Yeah, there's definitely a mindset that "authentic" pizza or ramen or bbq exists like a mosquito sealed in amber and everything else is puke. I find it interesting that cooks who have been around for the long haul, like Jacques Pepin or Julia Child, weren't nearly as obsessed with perceived authenticity as they were with what tastes good and what fresh ingredients you have ready access to. Pepin's "instant" cassoulet tastes as good as any super-most-authentic cassoulets I've had, and I've had plenty.

Apr 08, 2014
monkeyrotica in Food Media & News

“Authenticity,” he confided to me, “is a bourgeois value posing as an aesthetic one.”

I think "authentic" is a subset of "traditional." It depends on what/whose traditions we're talking about and at what time. Look at musical traditions. Take authentic music from any region--Africa or Brazil or China--and you can find traditional styles of music and each style can be authentic or not, but none exist in a vaccuum. African tribal rhythms were carried by slaves to the Carribbean, then to the South where they evolved into ragtime and dixieland and jazz and blues. Those traditions were discovered and exported to England where musicians adapted those styles and brought them back to Africa as Western pop music where musicians re-incorporated them into their traditional styles of music. And food tastes and styles evolve in the same way, cross pollinated with other traditions to create new ones which is what makes "inauthentic" and "nontraditional" foods interesting. Whether it's better or worse is entirely subjective.

Apr 08, 2014
monkeyrotica in Food Media & News

“Authenticity,” he confided to me, “is a bourgeois value posing as an aesthetic one.”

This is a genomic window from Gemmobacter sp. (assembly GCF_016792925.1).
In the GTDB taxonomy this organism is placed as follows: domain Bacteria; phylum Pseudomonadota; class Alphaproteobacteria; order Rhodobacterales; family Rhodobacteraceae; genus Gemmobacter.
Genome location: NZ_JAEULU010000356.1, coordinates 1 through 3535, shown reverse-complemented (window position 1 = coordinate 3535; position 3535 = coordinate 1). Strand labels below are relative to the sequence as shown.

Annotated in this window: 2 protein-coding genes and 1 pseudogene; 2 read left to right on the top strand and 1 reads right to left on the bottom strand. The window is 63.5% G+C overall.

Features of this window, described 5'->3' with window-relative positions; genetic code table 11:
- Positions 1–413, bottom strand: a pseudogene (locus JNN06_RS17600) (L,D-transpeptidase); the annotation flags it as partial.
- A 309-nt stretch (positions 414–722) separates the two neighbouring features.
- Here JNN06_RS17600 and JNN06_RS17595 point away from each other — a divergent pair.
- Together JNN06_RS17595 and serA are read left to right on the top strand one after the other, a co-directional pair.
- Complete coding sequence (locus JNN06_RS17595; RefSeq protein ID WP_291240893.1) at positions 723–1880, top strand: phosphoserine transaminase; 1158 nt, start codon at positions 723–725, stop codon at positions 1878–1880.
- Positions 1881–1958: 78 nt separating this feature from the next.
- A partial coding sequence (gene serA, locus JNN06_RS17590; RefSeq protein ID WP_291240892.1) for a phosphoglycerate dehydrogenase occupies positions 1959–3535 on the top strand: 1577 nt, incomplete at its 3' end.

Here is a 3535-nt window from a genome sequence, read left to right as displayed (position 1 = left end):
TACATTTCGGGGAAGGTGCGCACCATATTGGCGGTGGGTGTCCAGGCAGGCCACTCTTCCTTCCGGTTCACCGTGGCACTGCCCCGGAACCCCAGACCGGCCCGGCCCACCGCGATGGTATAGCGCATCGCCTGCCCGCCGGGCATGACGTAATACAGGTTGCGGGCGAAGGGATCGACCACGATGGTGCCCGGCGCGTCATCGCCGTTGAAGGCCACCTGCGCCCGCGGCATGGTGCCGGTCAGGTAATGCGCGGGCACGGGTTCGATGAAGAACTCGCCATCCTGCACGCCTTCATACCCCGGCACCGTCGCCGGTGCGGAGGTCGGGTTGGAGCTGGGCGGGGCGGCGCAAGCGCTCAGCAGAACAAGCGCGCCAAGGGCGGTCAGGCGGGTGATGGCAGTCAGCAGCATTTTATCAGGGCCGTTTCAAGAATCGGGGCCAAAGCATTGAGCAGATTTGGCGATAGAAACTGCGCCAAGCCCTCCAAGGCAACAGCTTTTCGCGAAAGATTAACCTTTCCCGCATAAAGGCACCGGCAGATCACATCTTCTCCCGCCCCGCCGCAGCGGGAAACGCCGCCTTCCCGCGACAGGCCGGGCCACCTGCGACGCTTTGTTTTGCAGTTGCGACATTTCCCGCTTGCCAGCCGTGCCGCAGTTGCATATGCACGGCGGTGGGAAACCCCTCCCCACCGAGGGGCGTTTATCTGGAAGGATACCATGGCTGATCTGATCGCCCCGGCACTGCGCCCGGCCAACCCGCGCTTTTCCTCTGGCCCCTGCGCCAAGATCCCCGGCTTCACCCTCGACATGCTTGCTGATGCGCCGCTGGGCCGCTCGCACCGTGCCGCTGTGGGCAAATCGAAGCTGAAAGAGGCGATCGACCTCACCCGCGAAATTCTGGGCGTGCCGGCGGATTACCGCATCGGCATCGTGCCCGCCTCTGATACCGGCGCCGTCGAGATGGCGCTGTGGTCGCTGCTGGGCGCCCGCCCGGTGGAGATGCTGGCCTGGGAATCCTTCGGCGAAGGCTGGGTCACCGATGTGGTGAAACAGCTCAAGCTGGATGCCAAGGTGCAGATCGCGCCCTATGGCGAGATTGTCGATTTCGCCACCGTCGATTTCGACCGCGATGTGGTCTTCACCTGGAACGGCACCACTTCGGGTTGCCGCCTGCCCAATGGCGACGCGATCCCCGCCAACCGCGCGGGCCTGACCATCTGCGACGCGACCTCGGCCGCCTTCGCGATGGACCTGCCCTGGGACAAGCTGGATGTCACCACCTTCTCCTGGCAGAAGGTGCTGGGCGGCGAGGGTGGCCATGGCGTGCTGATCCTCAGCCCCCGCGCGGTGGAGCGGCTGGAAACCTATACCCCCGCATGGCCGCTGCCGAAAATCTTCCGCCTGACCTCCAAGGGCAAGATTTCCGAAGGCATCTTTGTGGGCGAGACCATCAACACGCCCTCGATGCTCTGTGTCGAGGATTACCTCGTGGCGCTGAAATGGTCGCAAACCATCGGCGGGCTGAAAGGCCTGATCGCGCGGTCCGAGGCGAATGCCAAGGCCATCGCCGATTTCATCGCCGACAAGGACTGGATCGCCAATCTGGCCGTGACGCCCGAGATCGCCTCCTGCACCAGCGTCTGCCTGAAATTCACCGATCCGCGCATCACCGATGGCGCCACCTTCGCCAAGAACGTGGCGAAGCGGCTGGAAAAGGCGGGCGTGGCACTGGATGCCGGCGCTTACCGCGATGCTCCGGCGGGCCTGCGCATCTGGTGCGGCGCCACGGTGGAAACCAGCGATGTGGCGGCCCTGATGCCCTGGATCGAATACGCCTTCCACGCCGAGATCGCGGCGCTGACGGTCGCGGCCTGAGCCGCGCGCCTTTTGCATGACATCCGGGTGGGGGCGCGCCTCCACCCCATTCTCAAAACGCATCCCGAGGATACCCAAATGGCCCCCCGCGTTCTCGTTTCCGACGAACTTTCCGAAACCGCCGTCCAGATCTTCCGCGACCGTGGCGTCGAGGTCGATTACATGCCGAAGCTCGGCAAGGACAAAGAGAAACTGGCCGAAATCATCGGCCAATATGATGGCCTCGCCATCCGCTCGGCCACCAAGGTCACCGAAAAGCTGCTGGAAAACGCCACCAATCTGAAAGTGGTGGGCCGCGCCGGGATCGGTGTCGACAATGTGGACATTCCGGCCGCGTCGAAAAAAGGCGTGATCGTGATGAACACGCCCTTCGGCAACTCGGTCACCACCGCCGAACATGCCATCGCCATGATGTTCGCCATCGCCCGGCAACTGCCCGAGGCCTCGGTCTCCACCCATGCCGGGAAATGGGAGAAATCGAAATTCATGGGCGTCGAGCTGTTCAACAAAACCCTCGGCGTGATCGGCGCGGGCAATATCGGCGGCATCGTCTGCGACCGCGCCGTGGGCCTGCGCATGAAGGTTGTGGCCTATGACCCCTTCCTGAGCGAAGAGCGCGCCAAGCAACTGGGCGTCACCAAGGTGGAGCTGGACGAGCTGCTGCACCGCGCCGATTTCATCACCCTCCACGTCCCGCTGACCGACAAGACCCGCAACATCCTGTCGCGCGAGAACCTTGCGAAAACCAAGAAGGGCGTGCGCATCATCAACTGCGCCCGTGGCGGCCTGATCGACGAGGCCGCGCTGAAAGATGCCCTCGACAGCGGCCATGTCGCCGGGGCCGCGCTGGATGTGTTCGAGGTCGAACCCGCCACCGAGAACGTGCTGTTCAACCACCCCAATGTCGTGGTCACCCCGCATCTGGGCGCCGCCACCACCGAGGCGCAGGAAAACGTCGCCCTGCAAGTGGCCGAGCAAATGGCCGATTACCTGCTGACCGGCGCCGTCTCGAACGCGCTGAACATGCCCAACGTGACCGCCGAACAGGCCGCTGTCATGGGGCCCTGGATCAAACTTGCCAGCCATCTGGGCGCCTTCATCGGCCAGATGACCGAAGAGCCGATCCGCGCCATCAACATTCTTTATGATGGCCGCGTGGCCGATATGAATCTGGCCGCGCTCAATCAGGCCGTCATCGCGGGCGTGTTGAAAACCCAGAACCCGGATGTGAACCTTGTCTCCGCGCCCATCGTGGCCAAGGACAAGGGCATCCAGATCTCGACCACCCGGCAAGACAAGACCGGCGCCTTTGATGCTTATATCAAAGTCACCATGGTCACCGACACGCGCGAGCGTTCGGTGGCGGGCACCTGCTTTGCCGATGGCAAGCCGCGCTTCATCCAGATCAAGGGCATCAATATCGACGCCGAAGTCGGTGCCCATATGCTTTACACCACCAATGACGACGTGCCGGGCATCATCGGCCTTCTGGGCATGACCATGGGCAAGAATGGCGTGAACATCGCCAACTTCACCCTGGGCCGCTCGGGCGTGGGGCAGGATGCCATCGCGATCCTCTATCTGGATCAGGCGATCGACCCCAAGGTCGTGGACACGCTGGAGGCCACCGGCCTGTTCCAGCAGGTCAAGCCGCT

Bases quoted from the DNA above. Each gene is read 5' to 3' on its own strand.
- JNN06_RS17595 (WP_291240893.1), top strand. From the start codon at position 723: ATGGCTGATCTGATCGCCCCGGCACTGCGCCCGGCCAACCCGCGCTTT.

I liked the part of the article where he said said authenticity had replaced sincerity in restaurants. And definitely agree with his point about cooking as communication. Reading a book about formal dining in Japan during the Edo period. Meals were constructed and arranged like haikus: dishes designed to resemble a woman's hand in a kimono or a mountain range or clouds in the sky. And the names of the foods were sometimes elaborate puns. And some formal dishes were assembled and not even meant to be eaten, but only admired, and there was a whole etiquette around how you were supposed to compliment the host on how beautiful the food was. The whole process was about communicating and reinforcing a class structure and heirarchy. And the wealthiest hosts would try and outdo eachother by using the most exotic and expensive ingredients. Plus ça change, plus c'est la même chose

Apr 08, 2014
monkeyrotica in Food Media & News

Forgotten Fast Foods

Who is Eddie Leonard and why are his sandwiches so tasty? (complete with jingle)

http://www.thejoyboys.com/eleonard.htm

Apr 08, 2014
monkeyrotica in Chains

Forgotten Fast Foods

There's still one on Georgia Avenue. Also in Suitland, but I have no idea if they still do subs. The one in Waldorf still does. I may have to check them out.

http://s3-media3.ak.yelpcdn.com/bphoto/Ck5Lwot4_re93G2OlEtVyw/l.jpg

http://www.ywbddelivery.com/upload/Ed...

Apr 08, 2014
monkeyrotica in Chains

“Authenticity,” he confided to me, “is a bourgeois value posing as an aesthetic one.”

http://www.salon.com/2014/04/07/the_k...

Interesting article on Korean chefs and evolving food culture. I dug up some old recipes for cassoulet and, since I can't eat duck, I tried to find one without confit. Turns out there are lots of cassoulet recipes from the south of France that use lamb or pork or whatever and have no duck at all. Yet the version with confit seems to have been deemed the "most authentic." Kimchi wouldn't exist without chilis from South America. Cajun cuisine wouldn't exist without Acadian techniques and Carribbean spices and cooks whose descendents came from Africa. Is kimchi on a taco less "authentic" than giardiniera or slaw or the iceberg lettuce at Taco Bell? These foods evolved over time and will continue to do so or as people adapt them to their particular tastes, authenticity be damned.

Apr 08, 2014
monkeyrotica in Food Media & News

It's a No-Go-To Joe's (Crabshack) for me !!!

Not true! The flavors of iodine and ammonia definitely overpowered the freezer burn in my Big Bubba Bukkit O Frozen "Seafood Style Calamari" Pork Rectii.

Apr 07, 2014
monkeyrotica in Chains
3

Forgotten Fast Foods

Gino's is making a comeback. Or trying to, at least.

http://www.ginosgiant.com/

Apr 07, 2014
monkeyrotica in Chains

Forgotten Fast Foods

Eddie's is still serving fine SEAFOODSUBSPIZZACHICKENCHINESEFOOD.

Apr 07, 2014
monkeyrotica in Chains

Childhood memories

That's it.

Apr 04, 2014
monkeyrotica in Washington DC & Baltimore